Thursday, March 06, 2008

This is not a real scientific conference

I'm all for open debate over the genuine science behind global warming - researchers who have research results that don't jive with the IPCC's consensus report should be free to present their stuff at real scientific conferences and not be ostracized just because their results are different.

But, as Real Climate points out, the Heartland Institute International Conference on Climate Change didn't even try to disguise the fact that it was a PR event, and not a scientific conference. The conference organizers invited speakers with this letter (PDF file), which clearly states that:

"The purpose of the conference is to generate international media attention to the fact that many scientists believe forecasts of rapid warming and catastrophic events are not supported by sound science, and that expensive campaigns to reduce greenhouse gas emissions are not necessary or cost-effective. " (emphasis mine)

There are big conferences which are basically promotional events (not necessarily a bad thing!) like the Bio-IT World Conference, but these are not to be confused with real research conferences like the Keystone Symposia or the Cold Spring Harbor Meetings, where the latest, and often unpublished research is presented primarily to other scientists, and not to the media or interested laypeople. And real scientific conferences aren't usually sponsored by organizations that have decided what the answer to a scientific question has to be beforehand (the Heartland Institute is specifically devoted to "discover, develop, and promote free-market solutions to social and economic problems" - I'm all for finding free-market solutions when they're feasible, but we ought to [gasp!] consider cases where the free market solution isn't the most efficient or beneficial).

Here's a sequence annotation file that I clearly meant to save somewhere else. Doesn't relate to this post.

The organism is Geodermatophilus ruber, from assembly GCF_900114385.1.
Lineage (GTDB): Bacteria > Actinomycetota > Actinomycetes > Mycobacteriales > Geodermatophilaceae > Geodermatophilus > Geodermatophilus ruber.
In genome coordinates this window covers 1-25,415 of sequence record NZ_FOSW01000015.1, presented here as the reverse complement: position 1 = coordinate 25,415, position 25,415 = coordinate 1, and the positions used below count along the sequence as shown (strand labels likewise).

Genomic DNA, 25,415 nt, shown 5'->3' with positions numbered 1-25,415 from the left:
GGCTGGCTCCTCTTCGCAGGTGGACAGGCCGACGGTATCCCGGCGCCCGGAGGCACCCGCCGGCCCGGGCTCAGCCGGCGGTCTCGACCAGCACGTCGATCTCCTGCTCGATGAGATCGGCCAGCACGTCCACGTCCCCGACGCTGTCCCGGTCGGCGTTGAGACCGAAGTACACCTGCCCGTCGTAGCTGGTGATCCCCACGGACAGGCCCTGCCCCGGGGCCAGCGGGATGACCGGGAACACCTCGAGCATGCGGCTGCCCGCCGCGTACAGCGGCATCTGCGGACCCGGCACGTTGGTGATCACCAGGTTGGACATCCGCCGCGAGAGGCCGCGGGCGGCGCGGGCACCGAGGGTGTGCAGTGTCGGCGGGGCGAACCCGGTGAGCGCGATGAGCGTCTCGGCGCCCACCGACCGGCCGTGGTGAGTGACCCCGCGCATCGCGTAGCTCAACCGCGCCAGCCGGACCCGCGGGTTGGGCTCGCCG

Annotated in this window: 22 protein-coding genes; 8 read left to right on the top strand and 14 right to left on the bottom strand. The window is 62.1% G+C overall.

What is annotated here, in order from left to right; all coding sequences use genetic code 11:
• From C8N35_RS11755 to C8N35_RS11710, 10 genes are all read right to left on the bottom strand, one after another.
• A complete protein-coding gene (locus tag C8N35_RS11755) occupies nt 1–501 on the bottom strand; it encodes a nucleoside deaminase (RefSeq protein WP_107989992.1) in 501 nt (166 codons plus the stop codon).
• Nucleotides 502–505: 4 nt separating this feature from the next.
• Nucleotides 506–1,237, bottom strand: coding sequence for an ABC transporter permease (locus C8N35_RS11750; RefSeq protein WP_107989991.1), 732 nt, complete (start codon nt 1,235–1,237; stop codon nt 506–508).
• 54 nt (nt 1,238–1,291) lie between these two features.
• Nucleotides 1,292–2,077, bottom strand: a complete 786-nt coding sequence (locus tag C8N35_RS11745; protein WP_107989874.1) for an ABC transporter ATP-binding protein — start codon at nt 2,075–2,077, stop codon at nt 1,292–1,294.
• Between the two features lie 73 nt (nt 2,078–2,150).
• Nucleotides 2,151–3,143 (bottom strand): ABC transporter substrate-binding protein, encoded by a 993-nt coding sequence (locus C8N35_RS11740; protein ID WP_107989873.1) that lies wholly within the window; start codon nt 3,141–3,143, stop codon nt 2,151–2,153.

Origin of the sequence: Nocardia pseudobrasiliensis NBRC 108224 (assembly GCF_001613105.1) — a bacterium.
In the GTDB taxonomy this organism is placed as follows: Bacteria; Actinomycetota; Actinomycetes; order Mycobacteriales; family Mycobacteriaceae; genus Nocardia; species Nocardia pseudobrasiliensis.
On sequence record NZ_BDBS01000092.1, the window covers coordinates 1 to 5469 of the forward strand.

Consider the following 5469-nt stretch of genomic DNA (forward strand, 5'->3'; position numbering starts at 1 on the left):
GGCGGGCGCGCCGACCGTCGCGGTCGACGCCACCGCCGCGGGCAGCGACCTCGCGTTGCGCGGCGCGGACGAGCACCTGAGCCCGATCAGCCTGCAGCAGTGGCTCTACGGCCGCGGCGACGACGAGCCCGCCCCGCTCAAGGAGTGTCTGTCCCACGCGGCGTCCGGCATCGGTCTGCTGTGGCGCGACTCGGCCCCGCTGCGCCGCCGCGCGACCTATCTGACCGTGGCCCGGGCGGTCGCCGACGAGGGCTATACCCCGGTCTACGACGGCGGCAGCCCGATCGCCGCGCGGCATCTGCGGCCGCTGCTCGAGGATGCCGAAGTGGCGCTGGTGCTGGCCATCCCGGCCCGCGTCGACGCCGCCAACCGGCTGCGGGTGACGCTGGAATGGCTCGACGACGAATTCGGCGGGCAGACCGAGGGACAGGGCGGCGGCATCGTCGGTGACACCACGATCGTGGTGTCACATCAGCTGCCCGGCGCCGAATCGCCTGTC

John Tierny is having trouble understanding this distinction as well, implying that Heartland's advocacy simply counteracts government climate change-advocacy perpetuated by bureaucrats doling out funding at the NSF and NASA (never mind those pesky study sections!).

If you've never been to a real science conference, I suppose it can be hard to understand that, for all of the human failings that exist in science like anywhere else, there are strong institutional cultural mechanisms in place that make science work - like the fact that speakers at a meeting are chosen by a scientific organizing committee, and not by financial sponsors. Advocacy can play an important role in public policy, but research conferences aren't about advocacy.

(Real Climate has more.)

No comments: